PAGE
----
Dr. Linda Gilbert is proud to announce the appointment of Adam Bryson as Principal for John Pittard Elementary. Bryson has served over ten years as a teacher and assistant principal with Metro Nashville Public Schools and has most recently served as principal of Middle Tennessee Christian School in Murfreesboro.
“Adam is an incredible leader. He is committed to excellence and has a passion for students and the community,” says Dr. Linda Gilbert, Director of Murfreesboro City Schools. “I look forward to the contributions he will bring to our district.”
Bryson received his Bachelors in Interdisciplinary Studies and Masters in Educational Leadership from Middle Tennessee State University. He is a graduate of Vanderbilt’s Principal Leadership Academy of Nashville. Additionally, Bryson is a Certified Classroom Organization and Management Program (COMP) Trainer and a Tennessee Department of Education Leadership Coach.
Bryson is experienced with new teacher development, school security and safety, budget development, teacher mentoring and data-driven decision making.
Cherrye Robertson has been named Assistant Principal at Bradley Academy. Robertson joins MCS from Hamilton County Schools. Robertson has served as principal for Calvin Donaldson Academy since 2013. Previously, she served in the roles of assistant principal, literacy coach and classroom teacher.
Robertson received her Educational Specialist Degree (EdS) and Masters from Lee University. She received her undergraduate degree from University of Tennessee Knoxville. She is currently completing her Doctorate in Educational Leadership from Carson-Newman University.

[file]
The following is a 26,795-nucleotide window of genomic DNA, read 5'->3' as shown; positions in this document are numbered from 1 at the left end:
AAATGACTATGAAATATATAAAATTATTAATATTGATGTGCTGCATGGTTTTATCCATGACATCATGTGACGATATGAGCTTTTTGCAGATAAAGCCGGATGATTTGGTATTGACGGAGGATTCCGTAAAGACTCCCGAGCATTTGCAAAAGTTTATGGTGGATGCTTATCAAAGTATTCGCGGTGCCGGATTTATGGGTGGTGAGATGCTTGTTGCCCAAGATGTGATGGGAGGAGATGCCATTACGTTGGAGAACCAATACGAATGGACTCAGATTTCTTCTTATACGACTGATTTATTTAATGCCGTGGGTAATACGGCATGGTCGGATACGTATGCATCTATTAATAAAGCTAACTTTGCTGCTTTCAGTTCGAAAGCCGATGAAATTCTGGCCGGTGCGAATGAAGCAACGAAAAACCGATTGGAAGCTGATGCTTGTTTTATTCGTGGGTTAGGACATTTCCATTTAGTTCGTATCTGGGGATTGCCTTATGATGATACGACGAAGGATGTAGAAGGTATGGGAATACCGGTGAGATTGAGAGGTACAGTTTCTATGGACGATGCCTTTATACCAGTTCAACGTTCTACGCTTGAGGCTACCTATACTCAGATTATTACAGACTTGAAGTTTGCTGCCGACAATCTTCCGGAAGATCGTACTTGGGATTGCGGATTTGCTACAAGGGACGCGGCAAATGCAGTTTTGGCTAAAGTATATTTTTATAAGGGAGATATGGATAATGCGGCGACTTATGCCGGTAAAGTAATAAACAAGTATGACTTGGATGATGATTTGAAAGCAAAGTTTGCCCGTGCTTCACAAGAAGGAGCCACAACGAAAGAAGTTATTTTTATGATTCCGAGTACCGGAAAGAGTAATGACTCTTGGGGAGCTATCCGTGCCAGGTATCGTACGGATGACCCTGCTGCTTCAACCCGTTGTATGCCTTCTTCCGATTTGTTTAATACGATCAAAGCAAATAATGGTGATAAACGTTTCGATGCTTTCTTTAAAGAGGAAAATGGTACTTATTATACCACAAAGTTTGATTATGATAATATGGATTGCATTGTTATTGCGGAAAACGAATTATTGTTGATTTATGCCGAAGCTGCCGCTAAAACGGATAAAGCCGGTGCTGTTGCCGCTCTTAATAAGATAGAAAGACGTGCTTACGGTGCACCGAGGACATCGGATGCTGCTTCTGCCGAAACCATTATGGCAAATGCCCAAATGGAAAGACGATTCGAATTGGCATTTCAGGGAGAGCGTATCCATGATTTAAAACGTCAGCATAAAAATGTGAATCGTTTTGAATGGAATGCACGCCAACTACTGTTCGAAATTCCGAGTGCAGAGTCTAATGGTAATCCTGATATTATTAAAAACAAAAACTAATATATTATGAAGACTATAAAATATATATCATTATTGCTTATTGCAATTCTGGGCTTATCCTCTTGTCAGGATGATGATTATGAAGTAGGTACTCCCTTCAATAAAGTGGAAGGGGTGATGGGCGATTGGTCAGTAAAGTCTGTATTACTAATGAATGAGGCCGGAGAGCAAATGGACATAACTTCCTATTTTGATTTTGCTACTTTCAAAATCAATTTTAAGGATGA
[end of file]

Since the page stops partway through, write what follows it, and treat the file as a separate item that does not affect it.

Additionally, two assistant principals, Natalie Hopkins and Christy Robinson, are transitioning to new schools this school year. The school administrative teams for the 2017-2018 school year are:
- Black Fox: Joe Thompson and Beverly Johnson
- Bradley: Jenny Ortiz and Cherrye Robertson
- Cason Lane: Shavon Davis-Louis and Tiffany Strevel
- Discovery: Kristina Maddux and Natalie Hopkins
- Erma Siegel: Emily Spencer and Crystal Farris
- Hobgood: Tammy Garrett and Quinena Bell
- John Pittard: Adam Bryson and Christy Robinson
- Mitchell-Neilson: Robin Newell, Terrance Haynes, and Christa Campbell
- Northfield: Gene Loyd and Julia Williams
- Overall Creek: Don Bartch and Raeshon Torres
- Reeves-Rogers: Kimberly Osborne and Sia Phillips
- Scales: Maria Johnson and Kevin Templeton
The Extended School Program (ESP) has planned a summer filled with fun and learning including science, art and technology camps. These programs enable students to continue their learning adventures as they work with certified teachers to conduct science experiments, create art projects and experience a variety of technology tasks.
KinderCamp, which is open to children pre-registered for kindergarten at any MCS school, focuses on preparing upcoming kindergarteners for the transition to elementary school. Students attending KinderCamp will get the full ESP experience during the week of camp.